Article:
Rate Setting

Medicare reimbursement rates for HCT are set using provider claims and cost report data submitted by transplant centers. Therefore, the more complete and accurate the coding, billing, and charging processes of each transplant center, the more accurate and appropriate we can expect to see future HCT reimbursement rates.

Uses of Claims Data by CMS:

RBP Medicare Rate setting Uses of Claims Data

For inpatient transplants, Medicare uses the diagnosis and procedures codes submitted by your center to assign the MS-DRG. The assigned MS-DRG determines the amount your center will be reimbursed.


Fy19 Final Reimbursement MS-DRGs

How Medicare Determines the Reimbursement Amount for Inpatient MS-DRG

Medicare uses provider billed charges from the claim to estimate a ‘cost’ for each transplant case. Medicare takes the billed charge and reduces the charge to ‘cost’ by using a nationally defined “cost-to-charge” ratio. In other words, for every line item charge present on the claim, Medicare reduces the charge by a specific pre-determined cost-to-charge ratio which Medicare publishes. See the table below for FY 2019 ratios.

Cost to Charge Ratios

Your Charges Directly Impact Future Reimbursement Rate-Setting 

Case Study: 

RBP Medicare Rate Setting Case Study

Complete and Accurate Reporting Leads to Better Reimbursement

Accurately and completely reporting both primary and secondary diagnosis and procedure codes will ensure accurate Medicare MS-DRG assignment which provides a full picture of the different types of transplant patients you treat and their level of complexity.

Additionally, accurately and completely reporting your center’s total costs associated with treating transplant patients results in more accurate future reimbursement, as Medicare uses provider claims and cost data to create future reimbursement rates. 

Importance of Secondary Diagnosis Coding

A lot of time and effort is focused on getting the right principle diagnosis and principle procedure recorded on the claim so that the correct Medicare Severity–Diagnosis Related Groups (MS-DRG) can be assigned for inpatient encounters. But, secondary diagnoses are just as important and can have a significant impact on the MS-DRG assignment and reimbursement.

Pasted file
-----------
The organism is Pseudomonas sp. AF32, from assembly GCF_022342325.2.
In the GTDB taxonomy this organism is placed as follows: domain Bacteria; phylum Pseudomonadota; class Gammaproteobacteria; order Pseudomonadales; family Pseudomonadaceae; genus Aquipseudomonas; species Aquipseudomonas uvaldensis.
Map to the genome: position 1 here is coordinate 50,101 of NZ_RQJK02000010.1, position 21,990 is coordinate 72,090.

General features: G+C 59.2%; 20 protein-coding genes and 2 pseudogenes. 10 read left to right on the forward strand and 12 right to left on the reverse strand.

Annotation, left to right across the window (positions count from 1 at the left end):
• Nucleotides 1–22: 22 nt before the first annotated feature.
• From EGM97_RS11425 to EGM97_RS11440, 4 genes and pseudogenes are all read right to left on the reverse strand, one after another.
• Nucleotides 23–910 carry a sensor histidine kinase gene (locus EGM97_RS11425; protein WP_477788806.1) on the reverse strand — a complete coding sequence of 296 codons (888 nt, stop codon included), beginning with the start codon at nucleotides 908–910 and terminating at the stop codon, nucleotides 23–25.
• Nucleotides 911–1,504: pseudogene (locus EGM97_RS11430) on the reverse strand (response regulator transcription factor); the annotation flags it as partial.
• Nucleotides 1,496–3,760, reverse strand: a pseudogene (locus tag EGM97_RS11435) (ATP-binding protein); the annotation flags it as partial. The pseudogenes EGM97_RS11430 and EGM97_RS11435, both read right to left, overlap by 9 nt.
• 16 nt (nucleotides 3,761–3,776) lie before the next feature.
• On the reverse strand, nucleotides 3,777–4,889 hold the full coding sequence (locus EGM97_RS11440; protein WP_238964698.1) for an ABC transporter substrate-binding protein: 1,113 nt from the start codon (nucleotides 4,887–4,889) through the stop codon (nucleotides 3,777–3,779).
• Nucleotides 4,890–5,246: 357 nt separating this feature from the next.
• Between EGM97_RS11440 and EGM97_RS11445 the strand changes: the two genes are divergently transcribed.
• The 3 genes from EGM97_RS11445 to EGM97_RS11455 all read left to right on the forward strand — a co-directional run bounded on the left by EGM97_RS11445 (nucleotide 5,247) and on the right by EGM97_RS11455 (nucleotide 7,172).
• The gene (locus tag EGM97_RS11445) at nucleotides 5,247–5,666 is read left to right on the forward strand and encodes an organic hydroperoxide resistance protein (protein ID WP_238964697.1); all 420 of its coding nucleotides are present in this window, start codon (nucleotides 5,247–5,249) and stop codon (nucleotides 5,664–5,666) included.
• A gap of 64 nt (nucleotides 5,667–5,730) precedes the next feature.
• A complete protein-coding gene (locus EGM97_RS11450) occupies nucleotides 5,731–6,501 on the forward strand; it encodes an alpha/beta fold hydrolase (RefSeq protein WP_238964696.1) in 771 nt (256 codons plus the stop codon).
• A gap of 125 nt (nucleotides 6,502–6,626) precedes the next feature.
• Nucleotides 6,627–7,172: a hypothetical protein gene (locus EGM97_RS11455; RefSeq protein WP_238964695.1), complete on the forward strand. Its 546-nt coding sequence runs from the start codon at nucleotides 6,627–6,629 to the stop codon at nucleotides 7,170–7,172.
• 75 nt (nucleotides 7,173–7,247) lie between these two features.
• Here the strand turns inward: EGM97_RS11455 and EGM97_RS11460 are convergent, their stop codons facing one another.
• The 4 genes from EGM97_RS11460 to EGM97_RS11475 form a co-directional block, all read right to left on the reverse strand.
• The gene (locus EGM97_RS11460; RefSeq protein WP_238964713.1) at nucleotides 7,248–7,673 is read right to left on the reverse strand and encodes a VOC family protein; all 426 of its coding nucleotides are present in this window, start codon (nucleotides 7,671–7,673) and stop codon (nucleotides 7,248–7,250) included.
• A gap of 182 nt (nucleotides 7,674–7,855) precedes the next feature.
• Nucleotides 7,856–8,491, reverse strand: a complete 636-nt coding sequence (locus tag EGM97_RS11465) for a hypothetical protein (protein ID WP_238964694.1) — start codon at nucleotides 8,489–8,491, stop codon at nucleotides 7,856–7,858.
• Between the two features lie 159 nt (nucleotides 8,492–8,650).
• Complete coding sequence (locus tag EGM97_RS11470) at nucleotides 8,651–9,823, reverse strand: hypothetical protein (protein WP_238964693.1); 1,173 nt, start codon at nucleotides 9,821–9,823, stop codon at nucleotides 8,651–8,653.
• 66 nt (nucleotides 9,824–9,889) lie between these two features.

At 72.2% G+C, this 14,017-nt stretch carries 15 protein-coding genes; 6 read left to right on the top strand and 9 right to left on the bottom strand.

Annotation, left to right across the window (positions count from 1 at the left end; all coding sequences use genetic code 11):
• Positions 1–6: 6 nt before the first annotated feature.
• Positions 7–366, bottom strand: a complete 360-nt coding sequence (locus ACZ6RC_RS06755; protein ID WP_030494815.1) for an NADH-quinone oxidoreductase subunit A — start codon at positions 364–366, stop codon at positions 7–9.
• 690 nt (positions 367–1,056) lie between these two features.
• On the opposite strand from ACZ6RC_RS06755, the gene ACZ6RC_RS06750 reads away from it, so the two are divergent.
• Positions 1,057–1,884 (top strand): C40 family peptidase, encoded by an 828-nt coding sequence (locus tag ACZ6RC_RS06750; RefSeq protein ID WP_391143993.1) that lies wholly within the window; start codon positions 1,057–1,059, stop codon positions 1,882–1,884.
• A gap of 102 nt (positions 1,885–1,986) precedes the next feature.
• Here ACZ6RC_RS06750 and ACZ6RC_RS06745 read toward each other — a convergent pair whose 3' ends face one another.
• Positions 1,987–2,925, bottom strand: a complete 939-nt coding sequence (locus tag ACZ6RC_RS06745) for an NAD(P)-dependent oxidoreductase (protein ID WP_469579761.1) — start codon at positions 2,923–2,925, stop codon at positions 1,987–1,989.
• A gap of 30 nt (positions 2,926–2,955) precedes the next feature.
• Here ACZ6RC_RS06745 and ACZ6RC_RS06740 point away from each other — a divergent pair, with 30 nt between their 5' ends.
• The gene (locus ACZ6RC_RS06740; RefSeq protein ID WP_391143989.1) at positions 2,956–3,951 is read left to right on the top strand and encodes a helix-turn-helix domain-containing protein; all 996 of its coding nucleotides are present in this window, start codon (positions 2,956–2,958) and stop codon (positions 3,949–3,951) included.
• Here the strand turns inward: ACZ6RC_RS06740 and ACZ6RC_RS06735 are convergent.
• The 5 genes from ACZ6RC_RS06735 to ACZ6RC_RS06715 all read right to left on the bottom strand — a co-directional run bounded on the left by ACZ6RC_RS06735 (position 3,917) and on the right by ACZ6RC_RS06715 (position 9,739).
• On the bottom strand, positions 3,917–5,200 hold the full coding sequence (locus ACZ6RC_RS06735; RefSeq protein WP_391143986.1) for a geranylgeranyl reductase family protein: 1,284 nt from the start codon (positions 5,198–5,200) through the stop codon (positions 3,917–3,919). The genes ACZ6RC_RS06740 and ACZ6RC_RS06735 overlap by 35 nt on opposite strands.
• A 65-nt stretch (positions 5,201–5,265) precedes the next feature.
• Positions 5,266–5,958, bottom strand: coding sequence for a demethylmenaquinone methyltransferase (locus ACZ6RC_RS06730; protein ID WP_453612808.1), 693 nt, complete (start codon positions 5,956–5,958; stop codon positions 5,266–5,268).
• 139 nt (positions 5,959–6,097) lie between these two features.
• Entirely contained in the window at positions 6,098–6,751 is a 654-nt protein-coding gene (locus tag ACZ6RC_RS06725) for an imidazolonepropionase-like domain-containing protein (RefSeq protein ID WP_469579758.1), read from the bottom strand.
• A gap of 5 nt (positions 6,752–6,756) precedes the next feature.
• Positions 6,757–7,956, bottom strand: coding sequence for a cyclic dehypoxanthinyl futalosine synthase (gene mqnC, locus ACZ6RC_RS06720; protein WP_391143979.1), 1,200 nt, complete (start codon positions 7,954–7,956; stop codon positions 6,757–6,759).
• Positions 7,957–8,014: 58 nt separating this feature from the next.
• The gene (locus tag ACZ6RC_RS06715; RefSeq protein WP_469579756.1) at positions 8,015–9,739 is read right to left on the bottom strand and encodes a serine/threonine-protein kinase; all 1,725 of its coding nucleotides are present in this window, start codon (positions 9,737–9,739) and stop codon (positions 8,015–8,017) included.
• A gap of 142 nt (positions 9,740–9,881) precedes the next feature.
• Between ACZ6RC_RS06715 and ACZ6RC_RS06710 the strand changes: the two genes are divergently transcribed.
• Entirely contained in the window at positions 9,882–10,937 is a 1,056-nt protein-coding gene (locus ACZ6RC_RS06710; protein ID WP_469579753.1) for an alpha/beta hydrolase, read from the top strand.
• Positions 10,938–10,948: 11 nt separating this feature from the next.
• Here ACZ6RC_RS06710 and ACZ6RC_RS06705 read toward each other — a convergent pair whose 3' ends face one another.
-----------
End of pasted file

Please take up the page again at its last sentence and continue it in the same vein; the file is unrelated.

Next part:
Secondary diagnoses are all of the conditions that co-exist at the time of the encounter, develop during the encounter, or affect the treatment received by the patient. Under the MS-DRG reimbursement system, secondary diagnoses are used to assess the severity of the patient’s condition; differentiating encounters in which the patient has additional conditions that may require additional resources from encounters in which the patient does not have such conditions. In addition, payers and health care quality evaluation organizations utilize secondary diagnoses to make assessments of hospital outcomes based on inferred patient acuity.

Severity Levels

Severity levels are determined based on conditions that, when reported as a secondary diagnosis code to the principle diagnosis, indicate the patient requires more resources and/or a longer length of stay. This is assessed using a list of conditions organized into two lists, the Major Complication or Comorbidity (MCC) list and the Complication or Comorbidity (CC) list.

There are exceptions, which are referred to as being on the “MCC/CC excludes list.” The items on the “excludes” list are associated with a principle diagnosis; when these secondary diagnoses are present, they do not increase the level of severity of the patient’s condition. When a MCC/CC diagnosis is reported in the secondary diagnosis position—and that specific diagnosis is not included on the MCC/CC excludes list for the principle diagnosis—the admission is eligible to be grouped to the higher-weighted MS-DRG (when one is available). Currently, higher-weighted DRG are not available for allogeneic transplants, only autologous.

It is vital that hospitals ensure proper documentation of secondary conditions so their coders can assign ICD-10-CM codes to these conditions and report them on the UB-04 claim form. This is critical to ensuring that the correct MS-DRG is assigned to the inpatient case, which, in turn, drives the hospital’s reimbursement for its inpatient cases. All secondary diagnoses should be reported within the Uniform Hospital Data Discharge Set (UHDDS) guidelines and ICD-10-CM coding guidelines. Hospitals should monitor their MCC and CC reporting levels on an on-going basis and provide continuous education related to coding and documentation for residents, physicians, and coding professionals. Monitoring reporting of secondary codes on an on-going basis will enable your management team to identify data deviations, investigate them in a timely manner, and provide any needed education to ensure the transplant MS-DRG mix is accurate.

Secondary Diagnosis Codes for Autologous HCT

Beginning in October 2011, CMS separated autologous transplants (formerly MS-DRG 015) based on severity levels and eliminated MS-DRG 015. The MS-DRG family for autologous transplant now consists of two MS-DRGs, each with its own relative weight that reflects differences in resource consumption:

  • MS-DRG 016: Autologous transplant with MCC/CC (FY 2019 relative weight = 6.5394)
  • MS-DRG 017: Autologous transplant without MCC/CC (FY 2019 relative weight= 4.3811)

The higher relative weight for MS-DRG 016 reflects the additional resources required to care for an autologous transplant patient who also has a MCC or CC secondary diagnosis.

Past Medicare claims data shows that numerous MCC and CC conditions were reported for autologous transplants. The top diagnoses reported have been converted to ICD-10-CM codes and are listed in the following tables.

TopComplication or Comorbidity RBP RateSetting

Major Complication or Comorbidity RBP Medicare Rate Setting